Two weeks ago, I was privileged to attend Mass at the St. Kateri Shrine in Fonda, New York. It was a dual celebration: today is ten years since the canonization of St. Kateri Tekakwitha, the first Native American saint. The celebration on October 9th was held on Indigenous Peoples Weekend, acknowledging the history and legacy of the Native peoples who were already living and thriving in the Americas at the time of Columbus’ landing in what is now the Bahamas.
It was a chilly, fall day with bright blue skies and vibrant, colorful leaves, mostly still waving from their branches. Mass was held outdoors in the pavilion, a roof the only cover from the elements. As mass is celebrated, an occasional breeze flutters in, and really reminds you of Creation and the Creator. I had time before the mass and so I wandered the grounds a bit, spent some quiet time in the candle chapel, contemplated the words of Handsome Lake, an Iroquois Prophet whose words appear in the Peace Grove; I made a small cross from sticks and twine, reminiscent of St. Kateri’s own according to the sign on the table.
But mostly, I simply settled in with a subdued awe in the anticipation of the mass, the quiet celebration of Kateri’s canonization and difficult life that she never shunned from nor complained about. My eyes were drawn constantly to the bright colors of the Native dress, the feathers adorning and the large eagle feathers carried and used for the Mohawk rituals.
Between the Greeting and the Liturgy of the Word was the Sweetgrass Blessing, the burning of plants and herbs, assisted in its smoking by the motion of the eagle feather. We were invited to proceed up, as if for communion to receive the smoke. I felt as though I was part of something bigger, something ancient, and of course, I was, and I felt honored and humbled to be there. The four sacred plants used in Mohawk ceremonies are cedar, tobacco, sweetgrass, and sage.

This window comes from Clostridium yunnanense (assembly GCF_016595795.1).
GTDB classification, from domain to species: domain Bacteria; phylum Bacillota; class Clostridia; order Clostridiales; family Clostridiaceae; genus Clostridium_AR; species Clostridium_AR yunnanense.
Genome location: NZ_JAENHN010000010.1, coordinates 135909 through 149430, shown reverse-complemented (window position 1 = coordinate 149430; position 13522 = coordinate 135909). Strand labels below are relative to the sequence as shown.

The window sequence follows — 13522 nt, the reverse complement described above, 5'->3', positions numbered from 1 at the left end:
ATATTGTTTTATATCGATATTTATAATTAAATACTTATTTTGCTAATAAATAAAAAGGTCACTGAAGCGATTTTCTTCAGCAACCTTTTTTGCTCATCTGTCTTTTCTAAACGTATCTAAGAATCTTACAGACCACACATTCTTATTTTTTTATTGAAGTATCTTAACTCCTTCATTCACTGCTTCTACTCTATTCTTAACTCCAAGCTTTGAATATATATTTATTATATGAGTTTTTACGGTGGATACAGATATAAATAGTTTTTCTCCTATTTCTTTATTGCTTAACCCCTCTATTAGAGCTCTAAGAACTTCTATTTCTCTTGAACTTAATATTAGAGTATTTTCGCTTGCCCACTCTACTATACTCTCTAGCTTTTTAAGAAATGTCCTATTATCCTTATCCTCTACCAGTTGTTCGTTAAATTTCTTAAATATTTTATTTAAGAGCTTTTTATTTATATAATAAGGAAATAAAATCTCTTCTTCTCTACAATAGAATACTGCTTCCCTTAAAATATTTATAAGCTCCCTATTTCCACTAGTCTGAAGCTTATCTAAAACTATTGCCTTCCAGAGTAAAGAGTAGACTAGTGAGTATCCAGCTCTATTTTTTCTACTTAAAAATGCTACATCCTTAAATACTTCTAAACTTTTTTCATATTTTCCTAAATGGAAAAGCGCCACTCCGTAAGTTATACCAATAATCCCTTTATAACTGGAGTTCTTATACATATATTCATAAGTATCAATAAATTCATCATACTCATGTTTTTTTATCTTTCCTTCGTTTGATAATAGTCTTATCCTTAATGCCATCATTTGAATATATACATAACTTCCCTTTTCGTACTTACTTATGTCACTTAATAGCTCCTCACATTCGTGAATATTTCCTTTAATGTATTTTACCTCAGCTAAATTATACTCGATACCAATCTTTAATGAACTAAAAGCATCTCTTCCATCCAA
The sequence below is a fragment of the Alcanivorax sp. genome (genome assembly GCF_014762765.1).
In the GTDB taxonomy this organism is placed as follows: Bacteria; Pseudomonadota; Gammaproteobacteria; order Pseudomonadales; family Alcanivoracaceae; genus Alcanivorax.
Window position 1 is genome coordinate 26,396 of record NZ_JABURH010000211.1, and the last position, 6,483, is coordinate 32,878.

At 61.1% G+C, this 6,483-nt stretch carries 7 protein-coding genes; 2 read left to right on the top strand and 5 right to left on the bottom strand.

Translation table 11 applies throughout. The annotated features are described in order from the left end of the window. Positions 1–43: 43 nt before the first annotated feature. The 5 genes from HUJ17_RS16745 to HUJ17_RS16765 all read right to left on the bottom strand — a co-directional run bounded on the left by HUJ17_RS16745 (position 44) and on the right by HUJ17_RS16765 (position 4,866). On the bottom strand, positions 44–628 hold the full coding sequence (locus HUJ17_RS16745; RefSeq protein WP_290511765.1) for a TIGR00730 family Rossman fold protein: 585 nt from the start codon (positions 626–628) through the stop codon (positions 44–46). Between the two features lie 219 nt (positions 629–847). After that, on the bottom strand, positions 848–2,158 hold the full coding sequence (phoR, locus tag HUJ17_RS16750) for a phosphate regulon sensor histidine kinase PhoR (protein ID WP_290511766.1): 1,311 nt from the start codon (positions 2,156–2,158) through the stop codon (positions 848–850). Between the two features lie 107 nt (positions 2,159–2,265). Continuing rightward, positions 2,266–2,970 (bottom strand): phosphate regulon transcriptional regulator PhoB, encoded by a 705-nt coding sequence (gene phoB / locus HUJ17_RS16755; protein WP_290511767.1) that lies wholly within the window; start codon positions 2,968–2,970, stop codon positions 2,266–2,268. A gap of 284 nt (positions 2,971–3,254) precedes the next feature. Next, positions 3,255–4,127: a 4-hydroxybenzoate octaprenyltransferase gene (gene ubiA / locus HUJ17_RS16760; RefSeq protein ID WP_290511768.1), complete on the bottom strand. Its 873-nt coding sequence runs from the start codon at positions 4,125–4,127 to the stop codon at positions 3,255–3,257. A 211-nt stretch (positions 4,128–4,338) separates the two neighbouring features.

Throughout the mass whenever hymns or songs were presented they were by the Mohawk Choir of Akwesasne. I couldn’t understand the words but the meaning was clear. Their voices carried on the wind and through the chapel and transported me far away and very near.
Sister Kateri Mitchell, who played a part in the 2006 miracle for St. Kateri Tekakwitha’s elevation to sainthood was there to share the prayer of the faithful and to talk about the miracles associated with the saint. I have met her before and was happy to see her and talk to her briefly on this day.
Following the mass, there was the annual burning of the prayer petitions. The Bishop said the prayer over them and that concluded this remarkable day.
I have found that attending mass in other cultures deepens my own faith and commitment to my own prayer and meditations. I have included some links throughout this post in the hopes that you will read more about St. Kateri Tekakwitha and her people and their journeys.
The Lord's Prayer in the Mohawk Language
Takwaién:a karonhiá:ke tehsí:teronTakwaién:a karonhiá:ke tehsí:teron
Tsi ní:ioht né karoniá:ke tiesawennaráhkhwa
Takwá:nont né kenwénte
Sasa'nikónr:hen né ionkwarihwané:ren
Tsi ní:ioht ní:'i tsonkwa'nikór:henhs
Bothé:nen ionkhi'nikonhrasksá:tha nón:kwe.
Nok tóhsa aionkwa'shén:ni né karihwané:ren
Akwé:kon é:ren shá:wiht né io'taksens
Asekenh í:se sáwenhk né io'taksens
Asekenh í:se sáwenhk né kanakeráhsera'
Tsi nienhén:we e'thó naiá:wen